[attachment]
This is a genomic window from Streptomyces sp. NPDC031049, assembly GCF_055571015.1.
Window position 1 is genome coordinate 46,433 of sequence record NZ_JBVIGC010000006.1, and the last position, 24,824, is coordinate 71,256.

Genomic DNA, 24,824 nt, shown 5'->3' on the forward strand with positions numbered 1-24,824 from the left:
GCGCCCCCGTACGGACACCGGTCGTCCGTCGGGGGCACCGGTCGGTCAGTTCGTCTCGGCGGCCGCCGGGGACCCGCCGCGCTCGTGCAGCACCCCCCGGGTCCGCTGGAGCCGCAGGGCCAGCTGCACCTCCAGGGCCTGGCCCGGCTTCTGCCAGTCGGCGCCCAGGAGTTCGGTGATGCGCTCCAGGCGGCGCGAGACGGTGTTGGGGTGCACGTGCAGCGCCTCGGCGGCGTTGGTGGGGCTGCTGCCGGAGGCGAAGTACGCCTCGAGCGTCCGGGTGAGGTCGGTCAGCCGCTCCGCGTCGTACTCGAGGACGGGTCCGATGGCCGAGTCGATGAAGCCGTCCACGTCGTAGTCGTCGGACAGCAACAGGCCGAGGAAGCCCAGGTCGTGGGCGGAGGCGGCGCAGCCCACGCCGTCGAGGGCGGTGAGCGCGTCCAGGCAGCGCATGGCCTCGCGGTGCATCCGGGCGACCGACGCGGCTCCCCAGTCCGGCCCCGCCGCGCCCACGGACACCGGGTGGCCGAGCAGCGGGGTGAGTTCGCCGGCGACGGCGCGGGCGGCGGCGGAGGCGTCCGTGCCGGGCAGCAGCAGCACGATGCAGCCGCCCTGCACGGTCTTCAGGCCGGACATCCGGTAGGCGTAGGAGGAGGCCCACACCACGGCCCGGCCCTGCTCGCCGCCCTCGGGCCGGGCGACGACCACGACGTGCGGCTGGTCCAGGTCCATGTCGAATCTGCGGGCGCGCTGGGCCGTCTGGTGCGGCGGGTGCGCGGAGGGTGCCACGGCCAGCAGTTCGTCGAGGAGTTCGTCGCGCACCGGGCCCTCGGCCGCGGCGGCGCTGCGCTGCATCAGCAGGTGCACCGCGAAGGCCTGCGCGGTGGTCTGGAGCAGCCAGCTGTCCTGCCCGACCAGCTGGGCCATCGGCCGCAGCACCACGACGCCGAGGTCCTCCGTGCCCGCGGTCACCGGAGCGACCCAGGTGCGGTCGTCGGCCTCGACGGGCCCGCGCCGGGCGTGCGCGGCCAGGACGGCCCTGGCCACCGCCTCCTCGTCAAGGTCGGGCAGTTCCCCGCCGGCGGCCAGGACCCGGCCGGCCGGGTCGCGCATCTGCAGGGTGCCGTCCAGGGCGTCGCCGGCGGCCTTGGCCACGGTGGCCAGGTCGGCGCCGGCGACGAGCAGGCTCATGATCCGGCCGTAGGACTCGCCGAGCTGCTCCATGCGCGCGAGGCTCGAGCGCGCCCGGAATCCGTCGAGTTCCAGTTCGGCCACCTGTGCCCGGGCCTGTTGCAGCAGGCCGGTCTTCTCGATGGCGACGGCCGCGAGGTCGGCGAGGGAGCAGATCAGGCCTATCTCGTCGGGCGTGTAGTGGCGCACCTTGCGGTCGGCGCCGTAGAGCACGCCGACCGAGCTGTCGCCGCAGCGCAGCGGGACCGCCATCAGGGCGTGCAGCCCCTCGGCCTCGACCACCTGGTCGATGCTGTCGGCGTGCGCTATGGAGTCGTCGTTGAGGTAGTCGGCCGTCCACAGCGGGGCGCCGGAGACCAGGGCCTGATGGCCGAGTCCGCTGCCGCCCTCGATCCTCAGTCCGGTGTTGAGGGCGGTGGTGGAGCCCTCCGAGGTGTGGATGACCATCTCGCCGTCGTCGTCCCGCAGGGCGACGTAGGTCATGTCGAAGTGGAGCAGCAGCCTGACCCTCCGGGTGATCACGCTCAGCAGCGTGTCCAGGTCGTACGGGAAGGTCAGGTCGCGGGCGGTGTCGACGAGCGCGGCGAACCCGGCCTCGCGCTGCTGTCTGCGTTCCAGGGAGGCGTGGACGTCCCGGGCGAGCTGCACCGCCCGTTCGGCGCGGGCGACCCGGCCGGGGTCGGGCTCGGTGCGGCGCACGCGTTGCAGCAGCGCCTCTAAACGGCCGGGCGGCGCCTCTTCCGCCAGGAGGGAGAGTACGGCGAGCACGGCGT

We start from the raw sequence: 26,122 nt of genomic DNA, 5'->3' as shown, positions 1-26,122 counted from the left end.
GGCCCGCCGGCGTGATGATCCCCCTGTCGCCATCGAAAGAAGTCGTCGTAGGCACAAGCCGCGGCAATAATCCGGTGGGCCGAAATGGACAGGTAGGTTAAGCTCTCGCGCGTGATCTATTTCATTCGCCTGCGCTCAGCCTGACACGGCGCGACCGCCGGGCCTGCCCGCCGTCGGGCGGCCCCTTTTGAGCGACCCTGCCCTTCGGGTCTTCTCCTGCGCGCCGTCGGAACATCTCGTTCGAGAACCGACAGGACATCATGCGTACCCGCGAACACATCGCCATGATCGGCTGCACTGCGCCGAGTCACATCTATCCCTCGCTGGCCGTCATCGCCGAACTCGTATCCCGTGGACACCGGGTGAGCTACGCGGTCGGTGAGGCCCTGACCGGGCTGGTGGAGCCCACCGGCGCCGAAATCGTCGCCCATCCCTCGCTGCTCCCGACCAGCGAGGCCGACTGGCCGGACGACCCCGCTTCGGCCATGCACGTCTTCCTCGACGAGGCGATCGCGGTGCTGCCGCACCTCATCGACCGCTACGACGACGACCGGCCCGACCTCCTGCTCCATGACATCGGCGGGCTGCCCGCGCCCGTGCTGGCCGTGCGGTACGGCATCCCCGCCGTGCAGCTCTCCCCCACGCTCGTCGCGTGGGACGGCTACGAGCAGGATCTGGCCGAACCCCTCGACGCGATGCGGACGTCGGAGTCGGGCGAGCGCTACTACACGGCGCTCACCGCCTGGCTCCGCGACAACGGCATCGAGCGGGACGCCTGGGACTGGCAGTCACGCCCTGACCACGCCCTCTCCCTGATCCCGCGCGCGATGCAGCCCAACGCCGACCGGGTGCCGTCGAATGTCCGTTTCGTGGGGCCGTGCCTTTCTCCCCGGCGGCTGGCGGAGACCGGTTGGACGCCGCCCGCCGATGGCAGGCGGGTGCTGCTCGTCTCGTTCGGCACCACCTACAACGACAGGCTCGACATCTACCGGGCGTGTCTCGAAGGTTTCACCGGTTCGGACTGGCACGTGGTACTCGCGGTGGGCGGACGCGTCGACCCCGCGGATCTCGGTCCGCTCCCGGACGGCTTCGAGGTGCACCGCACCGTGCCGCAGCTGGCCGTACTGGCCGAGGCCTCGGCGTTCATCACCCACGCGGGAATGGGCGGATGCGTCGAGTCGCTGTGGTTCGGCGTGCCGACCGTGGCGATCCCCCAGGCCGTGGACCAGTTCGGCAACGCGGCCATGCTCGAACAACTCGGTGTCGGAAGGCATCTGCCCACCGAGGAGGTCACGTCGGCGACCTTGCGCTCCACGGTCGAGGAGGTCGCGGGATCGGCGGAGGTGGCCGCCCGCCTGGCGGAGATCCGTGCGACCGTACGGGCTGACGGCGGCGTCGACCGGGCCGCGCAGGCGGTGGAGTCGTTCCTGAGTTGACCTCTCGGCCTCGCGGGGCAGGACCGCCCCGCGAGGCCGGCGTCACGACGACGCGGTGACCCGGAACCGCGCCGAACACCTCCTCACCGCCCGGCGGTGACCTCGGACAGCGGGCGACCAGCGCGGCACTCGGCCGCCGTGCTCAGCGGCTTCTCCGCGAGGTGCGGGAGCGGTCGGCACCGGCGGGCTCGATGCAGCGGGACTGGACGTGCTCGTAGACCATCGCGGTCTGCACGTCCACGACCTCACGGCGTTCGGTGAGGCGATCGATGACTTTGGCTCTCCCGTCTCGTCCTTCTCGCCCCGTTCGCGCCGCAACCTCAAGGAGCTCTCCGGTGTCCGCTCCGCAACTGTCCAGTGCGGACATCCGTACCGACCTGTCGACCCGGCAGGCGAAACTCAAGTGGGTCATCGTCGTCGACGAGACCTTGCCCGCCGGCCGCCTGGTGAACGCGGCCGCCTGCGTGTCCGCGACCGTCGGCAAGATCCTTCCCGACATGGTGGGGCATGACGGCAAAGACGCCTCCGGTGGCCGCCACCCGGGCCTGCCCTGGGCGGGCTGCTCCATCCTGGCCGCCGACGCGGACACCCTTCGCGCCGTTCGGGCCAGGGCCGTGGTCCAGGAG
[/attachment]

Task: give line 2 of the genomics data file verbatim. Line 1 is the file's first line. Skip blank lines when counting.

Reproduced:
Window position 1 is genome coordinate 46,433 of sequence record NZ_JBVIGC010000006.1, and the last position, 24,824, is coordinate 71,256.